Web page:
Monday, January 23, 2012

What if no one cares?

I just watched a documentary about the artist Alice Neel on Netflix. I had been introduced to Neel when I was writing an art history course, and I’d found her paintings gripping -- and that wasn’t even in person but on a computer. So I was eager to learn her story and see more of her work. It turned out to be as inspirational as it was informative.

Alice Neel was born in January 1900. She grew up in a time when (with rare exceptions) women simply weren’t artists, especially poor women. She did manage to go to a design school for women, where she noted that the students were women but the deans were always men. Neel made more than one bad choice when it came to relationships, but probably for a woman of her talents, a good relationship was hard to find. Women couldn’t even vote when she was born. A woman with dreams of her own would have been a nuisance.

She lost one baby to disease, and her artist husband took off with her next child (a daughter); the impoverished Neel had no recourse but to let her go. Later she had two sons whom she raised on her own. Throughout her trials, Alice Neel painted. She poured her own pain onto the canvas, but she also looked outside herself to record the lives around her. She painted portraits with a psychological intensity.

Alice Neel’s work was ignored by the artistic world for most of her lifetime. She painted portraits at a time when abstract painting was considered de rigueur for serious artists. She wasn’t politically astute when it came to rubbing shoulders with the “right” people, and she didn’t seem to give a damn about trends. She was as true to her art as an artist can be. She believed that “man is the measure of all things” and she believed in what she was doing. She felt it important to capture the individuality of a person, not to typecast her subjects. She captured something of their essence and put it on the canvas.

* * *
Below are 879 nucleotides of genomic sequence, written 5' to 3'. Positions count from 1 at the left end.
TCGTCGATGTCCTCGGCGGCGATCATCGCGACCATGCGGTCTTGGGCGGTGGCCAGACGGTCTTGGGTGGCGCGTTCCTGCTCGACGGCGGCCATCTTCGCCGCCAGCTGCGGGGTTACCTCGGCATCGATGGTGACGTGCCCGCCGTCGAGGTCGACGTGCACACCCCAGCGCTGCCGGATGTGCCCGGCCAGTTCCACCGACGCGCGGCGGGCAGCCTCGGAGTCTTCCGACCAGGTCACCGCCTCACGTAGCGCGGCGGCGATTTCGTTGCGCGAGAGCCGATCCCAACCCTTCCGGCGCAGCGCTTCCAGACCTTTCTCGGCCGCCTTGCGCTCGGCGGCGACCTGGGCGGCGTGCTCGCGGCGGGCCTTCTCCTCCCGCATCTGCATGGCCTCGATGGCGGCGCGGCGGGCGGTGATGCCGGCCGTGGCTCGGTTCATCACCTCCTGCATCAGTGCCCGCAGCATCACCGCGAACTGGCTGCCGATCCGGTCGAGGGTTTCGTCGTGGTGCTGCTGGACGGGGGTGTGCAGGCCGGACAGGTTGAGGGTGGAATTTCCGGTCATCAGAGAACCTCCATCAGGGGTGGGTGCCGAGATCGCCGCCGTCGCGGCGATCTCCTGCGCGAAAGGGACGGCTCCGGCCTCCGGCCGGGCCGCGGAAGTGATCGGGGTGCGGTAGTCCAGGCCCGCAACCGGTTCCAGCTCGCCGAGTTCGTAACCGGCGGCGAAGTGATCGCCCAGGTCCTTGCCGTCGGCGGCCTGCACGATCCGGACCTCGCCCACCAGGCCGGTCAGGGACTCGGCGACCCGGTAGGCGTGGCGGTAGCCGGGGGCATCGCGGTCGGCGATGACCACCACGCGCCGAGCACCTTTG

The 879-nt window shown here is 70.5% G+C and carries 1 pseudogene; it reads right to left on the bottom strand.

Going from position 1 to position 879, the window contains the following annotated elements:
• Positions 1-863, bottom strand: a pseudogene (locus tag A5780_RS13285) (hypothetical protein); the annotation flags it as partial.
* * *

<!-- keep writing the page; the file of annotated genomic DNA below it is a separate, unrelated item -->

In 1974 (ten years before her death) Neel’s work was shown in a retrospective exhibit at the Whitney Museum. In her 70s, she had finally begun to get the recognition she deserved. Yet her faith in herself never seemed to waver.

As I watched the unfolding of her story as documented by her grandson Andrew, I couldn’t help but draw some comparisons to the writing world. So often students and writers in my workshops want to know if what they’re doing is any good. They yearn for some sort of confirmation from the larger world. I am not immune to this desire. None of us wants to struggle in anonymity. We’d like to believe that what we’re doing has some value. But we should remember that we may not always get that recognition when we want it.

Some writers are one hit wonders. Some start getting accolades at a young age and go on to have wonderful careers. Some, like the brilliant Zora Neale Hurston, get a few good breaks and then wind up dying penniless, buried in an unmarked grave, only to be rediscovered years later. Others don’t hit their stride until later in life. E. Annie Proulx was almost 60 when she won a Pulitzer for The Shipping News. And there are probably some great writers whose talents will never be known outside their own families.

You can try to manipulate the course of your career. You can befriend the right people, use the power of positive thinking, and consult an astrologer. Those things might work. If they don’t, however, you can follow Neel’s example. Stay true to your art. Do whatever task the universe hands you. The truth is you have to be willing to “fail” -- you have to be willing never to make it. You have the desire to write because you have something to say. If no one responds, it’s frustrating -- sometimes heartbreaking -- but you keep going. It’s not your job to judge the merit of your work. You just do it to the best of your ability. You keep learning, you keep practicing, you make a commitment. If Alice Neel had decided to believe the cognescenti, if she had abandoned her vision, we would not have the incredible body of work that she has left us.

Here are some prompts to help you stay true to your art this week:

Write a blurb for yourself! Be effusive. What makes your work (even if you haven’t finished it yet) unique, outstanding, worthy of the critics’ notice?

What are your obsessions? What do they stem from? What is your gift to the world?

Who is a writer or artist you admire? What was their path to success? Was their journey smooth? What did they sacrifice? What are you willing to sacrifice?

Who is your ideal audience? Find one or two people who will be that audience.

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